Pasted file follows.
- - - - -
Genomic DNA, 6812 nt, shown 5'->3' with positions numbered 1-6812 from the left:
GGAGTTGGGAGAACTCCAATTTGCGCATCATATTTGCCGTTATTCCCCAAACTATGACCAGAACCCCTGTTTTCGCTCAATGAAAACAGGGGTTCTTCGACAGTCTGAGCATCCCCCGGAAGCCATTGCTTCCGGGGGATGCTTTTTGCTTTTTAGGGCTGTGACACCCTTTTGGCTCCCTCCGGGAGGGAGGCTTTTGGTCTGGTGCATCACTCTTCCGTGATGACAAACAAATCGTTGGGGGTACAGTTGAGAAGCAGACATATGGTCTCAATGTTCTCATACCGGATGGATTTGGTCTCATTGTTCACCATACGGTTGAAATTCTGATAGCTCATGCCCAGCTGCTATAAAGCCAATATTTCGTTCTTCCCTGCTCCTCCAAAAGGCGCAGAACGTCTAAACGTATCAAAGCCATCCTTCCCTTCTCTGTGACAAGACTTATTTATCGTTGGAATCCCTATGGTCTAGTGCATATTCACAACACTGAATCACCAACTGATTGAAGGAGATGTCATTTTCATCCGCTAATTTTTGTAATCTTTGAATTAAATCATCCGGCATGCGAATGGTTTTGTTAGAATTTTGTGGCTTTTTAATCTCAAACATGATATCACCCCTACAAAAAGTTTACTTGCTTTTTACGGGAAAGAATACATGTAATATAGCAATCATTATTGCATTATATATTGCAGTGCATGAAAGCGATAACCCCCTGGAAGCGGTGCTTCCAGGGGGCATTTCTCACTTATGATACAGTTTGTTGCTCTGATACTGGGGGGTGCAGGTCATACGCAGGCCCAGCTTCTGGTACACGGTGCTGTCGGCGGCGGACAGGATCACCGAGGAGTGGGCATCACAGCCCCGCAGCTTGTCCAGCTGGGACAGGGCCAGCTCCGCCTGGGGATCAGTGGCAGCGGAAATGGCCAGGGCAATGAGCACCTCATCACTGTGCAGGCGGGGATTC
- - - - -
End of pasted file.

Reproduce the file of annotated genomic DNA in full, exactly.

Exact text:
Genomic DNA, 6812 nt, shown 5'->3' with positions numbered 1-6812 from the left:
GGAGTTGGGAGAACTCCAATTTGCGCATCATATTTGCCGTTATTCCCCAAACTATGACCAGAACCCCTGTTTTCGCTCAATGAAAACAGGGGTTCTTCGACAGTCTGAGCATCCCCCGGAAGCCATTGCTTCCGGGGGATGCTTTTTGCTTTTTAGGGCTGTGACACCCTTTTGGCTCCCTCCGGGAGGGAGGCTTTTGGTCTGGTGCATCACTCTTCCGTGATGACAAACAAATCGTTGGGGGTACAGTTGAGAAGCAGACATATGGTCTCAATGTTCTCATACCGGATGGATTTGGTCTCATTGTTCACCATACGGTTGAAATTCTGATAGCTCATGCCCAGCTGCTATAAAGCCAATATTTCGTTCTTCCCTGCTCCTCCAAAAGGCGCAGAACGTCTAAACGTATCAAAGCCATCCTTCCCTTCTCTGTGACAAGACTTATTTATCGTTGGAATCCCTATGGTCTAGTGCATATTCACAACACTGAATCACCAACTGATTGAAGGAGATGTCATTTTCATCCGCTAATTTTTGTAATCTTTGAATTAAATCATCCGGCATGCGAATGGTTTTGTTAGAATTTTGTGGCTTTTTAATCTCAAACATGATATCACCCCTACAAAAAGTTTACTTGCTTTTTACGGGAAAGAATACATGTAATATAGCAATCATTATTGCATTATATATTGCAGTGCATGAAAGCGATAACCCCCTGGAAGCGGTGCTTCCAGGGGGCATTTCTCACTTATGATACAGTTTGTTGCTCTGATACTGGGGGGTGCAGGTCATACGCAGGCCCAGCTTCTGGTACACGGTGCTGTCGGCGGCGGACAGGATCACCGAGGAGTGGGCATCACAGCCCCGCAGCTTGTCCAGCTGGGACAGGGCCAGCTCCGCCTGGGGATCAGTGGCAGCGGAAATGGCCAGGGCAATGAGCACCTCATCACTGTGCAGGCGGGGATTC